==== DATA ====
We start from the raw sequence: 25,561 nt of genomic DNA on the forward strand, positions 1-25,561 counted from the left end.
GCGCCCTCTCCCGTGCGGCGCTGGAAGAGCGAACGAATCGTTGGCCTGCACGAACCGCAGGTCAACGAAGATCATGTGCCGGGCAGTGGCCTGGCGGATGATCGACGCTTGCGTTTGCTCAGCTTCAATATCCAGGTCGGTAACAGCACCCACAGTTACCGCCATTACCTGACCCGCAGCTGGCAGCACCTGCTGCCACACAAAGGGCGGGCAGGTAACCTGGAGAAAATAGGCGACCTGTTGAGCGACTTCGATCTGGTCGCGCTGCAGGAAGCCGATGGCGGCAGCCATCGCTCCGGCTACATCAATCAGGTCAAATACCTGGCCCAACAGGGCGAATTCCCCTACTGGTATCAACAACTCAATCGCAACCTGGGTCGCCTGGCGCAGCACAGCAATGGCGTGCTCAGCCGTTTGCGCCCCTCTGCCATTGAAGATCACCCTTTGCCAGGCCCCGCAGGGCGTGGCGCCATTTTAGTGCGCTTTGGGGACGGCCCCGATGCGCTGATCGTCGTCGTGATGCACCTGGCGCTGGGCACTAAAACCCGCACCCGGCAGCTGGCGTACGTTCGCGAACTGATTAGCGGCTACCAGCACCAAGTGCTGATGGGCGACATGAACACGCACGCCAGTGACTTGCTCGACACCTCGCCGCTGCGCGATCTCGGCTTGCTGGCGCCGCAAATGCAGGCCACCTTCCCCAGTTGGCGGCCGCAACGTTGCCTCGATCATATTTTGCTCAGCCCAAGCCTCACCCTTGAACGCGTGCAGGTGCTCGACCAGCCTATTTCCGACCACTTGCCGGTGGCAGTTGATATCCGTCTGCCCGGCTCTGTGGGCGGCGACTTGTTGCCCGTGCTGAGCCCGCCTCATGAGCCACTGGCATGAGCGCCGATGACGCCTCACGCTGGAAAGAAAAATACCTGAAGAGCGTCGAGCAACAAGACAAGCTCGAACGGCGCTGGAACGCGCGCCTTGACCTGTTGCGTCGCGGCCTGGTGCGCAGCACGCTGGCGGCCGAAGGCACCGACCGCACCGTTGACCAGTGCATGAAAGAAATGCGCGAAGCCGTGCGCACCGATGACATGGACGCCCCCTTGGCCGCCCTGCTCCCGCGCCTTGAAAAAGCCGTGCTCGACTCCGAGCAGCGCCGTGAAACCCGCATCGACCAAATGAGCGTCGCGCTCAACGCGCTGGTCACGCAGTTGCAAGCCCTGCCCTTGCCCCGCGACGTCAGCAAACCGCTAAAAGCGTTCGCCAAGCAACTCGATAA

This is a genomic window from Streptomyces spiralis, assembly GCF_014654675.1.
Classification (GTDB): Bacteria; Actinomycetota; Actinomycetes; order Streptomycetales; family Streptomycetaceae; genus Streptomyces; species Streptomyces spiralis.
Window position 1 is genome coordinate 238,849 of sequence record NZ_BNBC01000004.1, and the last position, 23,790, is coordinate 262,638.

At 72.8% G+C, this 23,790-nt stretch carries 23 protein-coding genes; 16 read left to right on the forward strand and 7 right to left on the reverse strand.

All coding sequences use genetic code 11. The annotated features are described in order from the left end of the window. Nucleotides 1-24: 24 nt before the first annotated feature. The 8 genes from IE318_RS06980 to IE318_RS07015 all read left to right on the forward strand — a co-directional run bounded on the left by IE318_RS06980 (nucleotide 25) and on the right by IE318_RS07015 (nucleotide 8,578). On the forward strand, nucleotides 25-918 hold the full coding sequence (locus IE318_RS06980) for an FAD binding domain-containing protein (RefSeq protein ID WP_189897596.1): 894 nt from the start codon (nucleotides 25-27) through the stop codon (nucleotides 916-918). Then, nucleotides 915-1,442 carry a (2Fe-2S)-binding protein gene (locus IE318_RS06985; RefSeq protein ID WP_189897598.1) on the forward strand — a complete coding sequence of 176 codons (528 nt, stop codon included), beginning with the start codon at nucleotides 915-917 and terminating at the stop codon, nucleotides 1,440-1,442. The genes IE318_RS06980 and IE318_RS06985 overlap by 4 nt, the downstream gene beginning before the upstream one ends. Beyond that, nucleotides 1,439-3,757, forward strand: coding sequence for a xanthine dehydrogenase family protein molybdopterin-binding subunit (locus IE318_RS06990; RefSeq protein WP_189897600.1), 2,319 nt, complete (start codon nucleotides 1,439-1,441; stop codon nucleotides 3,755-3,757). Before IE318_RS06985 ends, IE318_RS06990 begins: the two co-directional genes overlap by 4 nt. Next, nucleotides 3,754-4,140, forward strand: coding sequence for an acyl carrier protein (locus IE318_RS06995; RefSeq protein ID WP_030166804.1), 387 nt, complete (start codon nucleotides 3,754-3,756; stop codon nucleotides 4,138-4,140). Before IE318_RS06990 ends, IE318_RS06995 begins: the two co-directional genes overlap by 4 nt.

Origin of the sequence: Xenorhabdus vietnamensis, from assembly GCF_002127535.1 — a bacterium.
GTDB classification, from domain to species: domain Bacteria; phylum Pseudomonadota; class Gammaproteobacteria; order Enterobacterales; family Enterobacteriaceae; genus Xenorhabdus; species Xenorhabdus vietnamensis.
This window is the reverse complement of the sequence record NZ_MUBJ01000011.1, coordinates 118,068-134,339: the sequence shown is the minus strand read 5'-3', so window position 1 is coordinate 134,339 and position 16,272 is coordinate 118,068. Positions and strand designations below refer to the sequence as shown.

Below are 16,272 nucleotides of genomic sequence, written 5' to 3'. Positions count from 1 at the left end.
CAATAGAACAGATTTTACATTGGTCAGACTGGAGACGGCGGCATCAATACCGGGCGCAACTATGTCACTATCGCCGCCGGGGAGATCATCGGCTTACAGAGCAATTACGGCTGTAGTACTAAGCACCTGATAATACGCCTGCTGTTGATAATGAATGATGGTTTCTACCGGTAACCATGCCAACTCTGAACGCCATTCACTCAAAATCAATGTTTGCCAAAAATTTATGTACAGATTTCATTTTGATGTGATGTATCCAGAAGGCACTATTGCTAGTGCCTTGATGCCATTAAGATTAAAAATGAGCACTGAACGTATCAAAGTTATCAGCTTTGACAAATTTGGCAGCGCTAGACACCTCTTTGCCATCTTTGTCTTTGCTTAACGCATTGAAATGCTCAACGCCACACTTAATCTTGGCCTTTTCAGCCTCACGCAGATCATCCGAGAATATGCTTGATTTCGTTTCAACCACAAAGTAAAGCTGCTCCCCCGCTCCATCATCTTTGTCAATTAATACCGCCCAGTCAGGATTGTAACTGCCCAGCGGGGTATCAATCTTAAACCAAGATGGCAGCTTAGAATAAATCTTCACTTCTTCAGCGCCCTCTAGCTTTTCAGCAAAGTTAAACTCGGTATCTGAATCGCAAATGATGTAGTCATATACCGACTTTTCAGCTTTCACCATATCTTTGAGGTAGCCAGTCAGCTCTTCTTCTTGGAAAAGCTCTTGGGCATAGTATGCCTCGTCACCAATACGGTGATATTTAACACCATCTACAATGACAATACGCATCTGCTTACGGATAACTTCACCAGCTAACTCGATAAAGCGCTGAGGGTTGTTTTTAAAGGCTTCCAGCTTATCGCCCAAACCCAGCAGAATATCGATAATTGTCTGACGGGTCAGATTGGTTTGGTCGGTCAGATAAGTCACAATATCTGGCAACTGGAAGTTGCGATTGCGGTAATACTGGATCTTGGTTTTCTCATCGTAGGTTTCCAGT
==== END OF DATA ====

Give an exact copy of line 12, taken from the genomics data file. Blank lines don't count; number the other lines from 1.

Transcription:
CAATAGAACAGATTTTACATTGGTCAGACTGGAGACGGCGGCATCAATACCGGGCGCAACTATGTCACTATCGCCGCCGGGGAGATCATCGGCTTACAGAGCAATTACGGCTGTAGTACTAAGCACCTGATAATACGCCTGCTGTTGATAATGAATGATGGTTTCTACCGGTAACCATGCCAACTCTGAACGCCATTCACTCAAAATCAATGTTTGCCAAAAATTTATGTACAGATTTCATTTTGATGTGATGTATCCAGAAGGCACTATTGCTAGTGCCTTGATGCCATTAAGATTAAAAATGAGCACTGAACGTATCAAAGTTATCAGCTTTGACAAATTTGGCAGCGCTAGACACCTCTTTGCCATCTTTGTCTTTGCTTAACGCATTGAAATGCTCAACGCCACACTTAATCTTGGCCTTTTCAGCCTCACGCAGATCATCCGAGAATATGCTTGATTTCGTTTCAACCACAAAGTAAAGCTGCTCCCCCGCTCCATCATCTTTGTCAATTAATACCGCCCAGTCAGGATTGTAACTGCCCAGCGGGGTATCAATCTTAAACCAAGATGGCAGCTTAGAATAAATCTTCACTTCTTCAGCGCCCTCTAGCTTTTCAGCAAAGTTAAACTCGGTATCTGAATCGCAAATGATGTAGTCATATACCGACTTTTCAGCTTTCACCATATCTTTGAGGTAGCCAGTCAGCTCTTCTTCTTGGAAAAGCTCTTGGGCATAGTATGCCTCGTCACCAATACGGTGATATTTAACACCATCTACAATGACAATACGCATCTGCTTACGGATAACTTCACCAGCTAACTCGATAAAGCGCTGAGGGTTGTTTTTAAAGGCTTCCAGCTTATCGCCCAAACCCAGCAGAATATCGATAATTGTCTGACGGGTCAGATTGGTTTGGTCGGTCAGATAAGTCACAATATCTGGCAACTGGAAGTTGCGATTGCGGTAATACTGGATCTTGGTTTTCTCATCGTAGGTTTCCAGT